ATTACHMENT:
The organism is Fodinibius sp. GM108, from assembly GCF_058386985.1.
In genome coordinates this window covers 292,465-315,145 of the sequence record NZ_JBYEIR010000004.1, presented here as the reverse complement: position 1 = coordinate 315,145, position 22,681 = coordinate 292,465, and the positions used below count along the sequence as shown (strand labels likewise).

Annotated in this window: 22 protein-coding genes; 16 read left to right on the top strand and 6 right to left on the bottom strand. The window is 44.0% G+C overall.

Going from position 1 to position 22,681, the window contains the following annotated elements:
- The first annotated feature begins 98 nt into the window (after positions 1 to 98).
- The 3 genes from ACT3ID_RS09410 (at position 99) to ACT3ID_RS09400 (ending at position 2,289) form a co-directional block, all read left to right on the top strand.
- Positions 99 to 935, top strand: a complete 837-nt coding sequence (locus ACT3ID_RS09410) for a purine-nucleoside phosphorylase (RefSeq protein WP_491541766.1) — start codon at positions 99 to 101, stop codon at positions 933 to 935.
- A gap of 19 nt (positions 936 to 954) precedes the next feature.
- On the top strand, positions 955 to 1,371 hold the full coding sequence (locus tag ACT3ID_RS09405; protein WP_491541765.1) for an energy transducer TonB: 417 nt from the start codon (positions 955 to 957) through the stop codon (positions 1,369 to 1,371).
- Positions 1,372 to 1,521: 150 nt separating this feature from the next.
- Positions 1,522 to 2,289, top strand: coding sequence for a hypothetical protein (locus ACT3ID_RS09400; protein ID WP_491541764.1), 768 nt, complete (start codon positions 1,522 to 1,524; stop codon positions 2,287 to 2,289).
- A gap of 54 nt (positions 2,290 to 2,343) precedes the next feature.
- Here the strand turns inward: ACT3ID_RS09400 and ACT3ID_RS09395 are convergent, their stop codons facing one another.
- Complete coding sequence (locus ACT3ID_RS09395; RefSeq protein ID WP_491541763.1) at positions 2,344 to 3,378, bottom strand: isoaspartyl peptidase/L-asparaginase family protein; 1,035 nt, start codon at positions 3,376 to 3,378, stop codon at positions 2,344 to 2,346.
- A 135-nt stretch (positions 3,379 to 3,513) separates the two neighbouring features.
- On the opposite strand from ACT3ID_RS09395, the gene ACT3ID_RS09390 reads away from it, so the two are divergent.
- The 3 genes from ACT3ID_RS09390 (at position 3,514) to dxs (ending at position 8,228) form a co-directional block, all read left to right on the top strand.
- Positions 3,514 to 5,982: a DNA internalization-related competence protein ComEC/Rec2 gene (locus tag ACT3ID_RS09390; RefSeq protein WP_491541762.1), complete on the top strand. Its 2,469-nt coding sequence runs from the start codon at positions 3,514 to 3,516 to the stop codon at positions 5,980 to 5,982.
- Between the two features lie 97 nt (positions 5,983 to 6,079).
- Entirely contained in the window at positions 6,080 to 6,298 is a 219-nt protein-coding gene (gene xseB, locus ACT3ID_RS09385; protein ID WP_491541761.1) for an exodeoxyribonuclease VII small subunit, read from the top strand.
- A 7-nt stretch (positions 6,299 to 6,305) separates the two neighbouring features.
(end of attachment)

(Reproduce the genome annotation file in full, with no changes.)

The organism is Fodinibius sp. GM108, from assembly GCF_058386985.1.
In genome coordinates this window covers 292,465-315,145 of the sequence record NZ_JBYEIR010000004.1, presented here as the reverse complement: position 1 = coordinate 315,145, position 22,681 = coordinate 292,465, and the positions used below count along the sequence as shown (strand labels likewise).

Annotated in this window: 22 protein-coding genes; 16 read left to right on the top strand and 6 right to left on the bottom strand. The window is 44.0% G+C overall.

Going from position 1 to position 22,681, the window contains the following annotated elements:
- The first annotated feature begins 98 nt into the window (after positions 1 to 98).
- The 3 genes from ACT3ID_RS09410 (at position 99) to ACT3ID_RS09400 (ending at position 2,289) form a co-directional block, all read left to right on the top strand.
- Positions 99 to 935, top strand: a complete 837-nt coding sequence (locus ACT3ID_RS09410) for a purine-nucleoside phosphorylase (RefSeq protein WP_491541766.1) — start codon at positions 99 to 101, stop codon at positions 933 to 935.
- A gap of 19 nt (positions 936 to 954) precedes the next feature.
- On the top strand, positions 955 to 1,371 hold the full coding sequence (locus tag ACT3ID_RS09405; protein WP_491541765.1) for an energy transducer TonB: 417 nt from the start codon (positions 955 to 957) through the stop codon (positions 1,369 to 1,371).
- Positions 1,372 to 1,521: 150 nt separating this feature from the next.
- Positions 1,522 to 2,289, top strand: coding sequence for a hypothetical protein (locus ACT3ID_RS09400; protein ID WP_491541764.1), 768 nt, complete (start codon positions 1,522 to 1,524; stop codon positions 2,287 to 2,289).
- A gap of 54 nt (positions 2,290 to 2,343) precedes the next feature.
- Here the strand turns inward: ACT3ID_RS09400 and ACT3ID_RS09395 are convergent, their stop codons facing one another.
- Complete coding sequence (locus ACT3ID_RS09395; RefSeq protein ID WP_491541763.1) at positions 2,344 to 3,378, bottom strand: isoaspartyl peptidase/L-asparaginase family protein; 1,035 nt, start codon at positions 3,376 to 3,378, stop codon at positions 2,344 to 2,346.
- A 135-nt stretch (positions 3,379 to 3,513) separates the two neighbouring features.
- On the opposite strand from ACT3ID_RS09395, the gene ACT3ID_RS09390 reads away from it, so the two are divergent.
- The 3 genes from ACT3ID_RS09390 (at position 3,514) to dxs (ending at position 8,228) form a co-directional block, all read left to right on the top strand.
- Positions 3,514 to 5,982: a DNA internalization-related competence protein ComEC/Rec2 gene (locus tag ACT3ID_RS09390; RefSeq protein WP_491541762.1), complete on the top strand. Its 2,469-nt coding sequence runs from the start codon at positions 3,514 to 3,516 to the stop codon at positions 5,980 to 5,982.
- Between the two features lie 97 nt (positions 5,983 to 6,079).
- Entirely contained in the window at positions 6,080 to 6,298 is a 219-nt protein-coding gene (gene xseB, locus ACT3ID_RS09385; protein ID WP_491541761.1) for an exodeoxyribonuclease VII small subunit, read from the top strand.
- A 7-nt stretch (positions 6,299 to 6,305) separates the two neighbouring features.